A Good Breakfast Enhances School Results

11 April 2016  |  Editor

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I'm having a good breakfast: I'm ready to go!

The clearest link yet between eating a good breakfast and achieving higher academic performance has been made, according to a recent study.

Researchers from Cardiff University looked at food intake over a 24 hour period for 5000 children aged 9-11 in Welsh primary schools.  Their eating habits were then referenced against the results of Key Stage 2 assessments.  Children who had eaten a ‘good’ breakfast consisting of cereal, dairy, fruit and/or bread were found to be twice more likely to achieve above average test scores than those who had not. 

Commenting on the results, lead author Hannah Littlecott stated:

“This study therefore offers the strongest evidence yet of links between aspects of what pupils eat and how well they do at school, which has significant implications for education and public health policy.”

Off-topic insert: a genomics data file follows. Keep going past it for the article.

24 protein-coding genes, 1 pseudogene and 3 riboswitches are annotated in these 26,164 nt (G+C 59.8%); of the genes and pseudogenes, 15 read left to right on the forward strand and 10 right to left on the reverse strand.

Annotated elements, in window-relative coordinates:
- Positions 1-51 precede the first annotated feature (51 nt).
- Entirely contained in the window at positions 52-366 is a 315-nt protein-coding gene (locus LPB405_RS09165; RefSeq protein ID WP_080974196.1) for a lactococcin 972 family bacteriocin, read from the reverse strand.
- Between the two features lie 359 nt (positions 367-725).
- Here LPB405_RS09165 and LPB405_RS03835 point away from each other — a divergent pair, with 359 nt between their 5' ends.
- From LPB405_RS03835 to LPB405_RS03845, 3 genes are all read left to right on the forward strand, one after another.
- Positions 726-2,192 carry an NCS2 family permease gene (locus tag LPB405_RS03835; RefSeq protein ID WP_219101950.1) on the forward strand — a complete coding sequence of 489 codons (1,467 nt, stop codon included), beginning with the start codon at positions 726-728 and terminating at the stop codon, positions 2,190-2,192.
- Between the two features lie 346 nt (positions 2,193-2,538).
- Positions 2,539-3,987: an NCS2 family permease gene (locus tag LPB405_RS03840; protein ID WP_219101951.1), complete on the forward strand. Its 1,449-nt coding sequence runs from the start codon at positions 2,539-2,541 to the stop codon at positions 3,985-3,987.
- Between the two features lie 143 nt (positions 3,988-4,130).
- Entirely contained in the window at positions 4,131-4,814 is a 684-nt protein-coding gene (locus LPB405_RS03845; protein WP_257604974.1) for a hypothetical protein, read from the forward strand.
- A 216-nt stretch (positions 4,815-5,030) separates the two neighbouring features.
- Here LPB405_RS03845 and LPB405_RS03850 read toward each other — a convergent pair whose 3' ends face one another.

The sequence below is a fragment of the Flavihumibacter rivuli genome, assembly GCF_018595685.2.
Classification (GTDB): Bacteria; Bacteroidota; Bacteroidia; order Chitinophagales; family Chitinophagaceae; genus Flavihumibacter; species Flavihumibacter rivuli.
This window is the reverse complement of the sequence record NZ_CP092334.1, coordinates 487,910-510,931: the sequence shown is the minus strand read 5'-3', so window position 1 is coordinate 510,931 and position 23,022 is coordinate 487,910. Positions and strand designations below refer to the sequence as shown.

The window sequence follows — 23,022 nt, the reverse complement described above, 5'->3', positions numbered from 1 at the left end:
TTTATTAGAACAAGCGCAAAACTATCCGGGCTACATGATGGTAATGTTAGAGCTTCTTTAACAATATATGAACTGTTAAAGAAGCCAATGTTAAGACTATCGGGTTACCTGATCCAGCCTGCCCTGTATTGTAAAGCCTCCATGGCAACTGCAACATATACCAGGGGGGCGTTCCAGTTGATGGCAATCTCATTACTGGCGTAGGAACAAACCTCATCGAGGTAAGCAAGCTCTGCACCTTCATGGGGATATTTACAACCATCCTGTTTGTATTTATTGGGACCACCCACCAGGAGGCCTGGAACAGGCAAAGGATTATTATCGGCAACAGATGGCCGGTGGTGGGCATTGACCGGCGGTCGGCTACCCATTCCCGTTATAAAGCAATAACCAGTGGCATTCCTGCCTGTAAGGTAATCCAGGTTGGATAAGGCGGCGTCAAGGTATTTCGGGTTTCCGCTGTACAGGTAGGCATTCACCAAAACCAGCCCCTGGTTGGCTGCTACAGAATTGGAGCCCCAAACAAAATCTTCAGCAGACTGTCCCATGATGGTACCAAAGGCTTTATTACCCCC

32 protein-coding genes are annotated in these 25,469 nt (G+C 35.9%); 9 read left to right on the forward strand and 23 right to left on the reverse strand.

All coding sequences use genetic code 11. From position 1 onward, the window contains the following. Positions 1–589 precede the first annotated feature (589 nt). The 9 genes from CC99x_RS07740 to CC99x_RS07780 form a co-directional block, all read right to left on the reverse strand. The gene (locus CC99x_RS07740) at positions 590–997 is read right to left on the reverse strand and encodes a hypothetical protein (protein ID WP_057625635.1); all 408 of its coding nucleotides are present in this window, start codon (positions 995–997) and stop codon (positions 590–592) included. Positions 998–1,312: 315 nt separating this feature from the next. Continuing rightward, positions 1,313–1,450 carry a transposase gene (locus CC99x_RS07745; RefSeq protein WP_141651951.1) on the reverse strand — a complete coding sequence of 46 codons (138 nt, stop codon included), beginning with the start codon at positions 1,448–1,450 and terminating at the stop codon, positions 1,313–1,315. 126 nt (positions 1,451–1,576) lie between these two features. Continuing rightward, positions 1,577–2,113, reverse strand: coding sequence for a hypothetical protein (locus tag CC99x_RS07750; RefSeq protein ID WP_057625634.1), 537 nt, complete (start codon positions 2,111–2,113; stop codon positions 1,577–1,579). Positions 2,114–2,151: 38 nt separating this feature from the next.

We have written before about evidence linking poor breakfast choices during teenage years with a greater risk of developing Metabolic Syndrome (a collection of health issues including high blood pressure, central weight gain and poor blood sugar regulation) in adulthood. 

This newer research adds weight to calls for all children to have access to a healthy breakfast in order to improve both academic attainment and adult health outcomes.

Specific nutrients also play a role in supporting children’s mental wellbeing and performance.  Omega-3 oils are frequently low in children’s diets as oily fish like sardines and mackerel are rarely a favourite choice.  With research showing strong links between omega-3 intake and memory and concentration, maintaining your child’s omega-3 levels can work alongside a healthy breakfast to support their academic performance.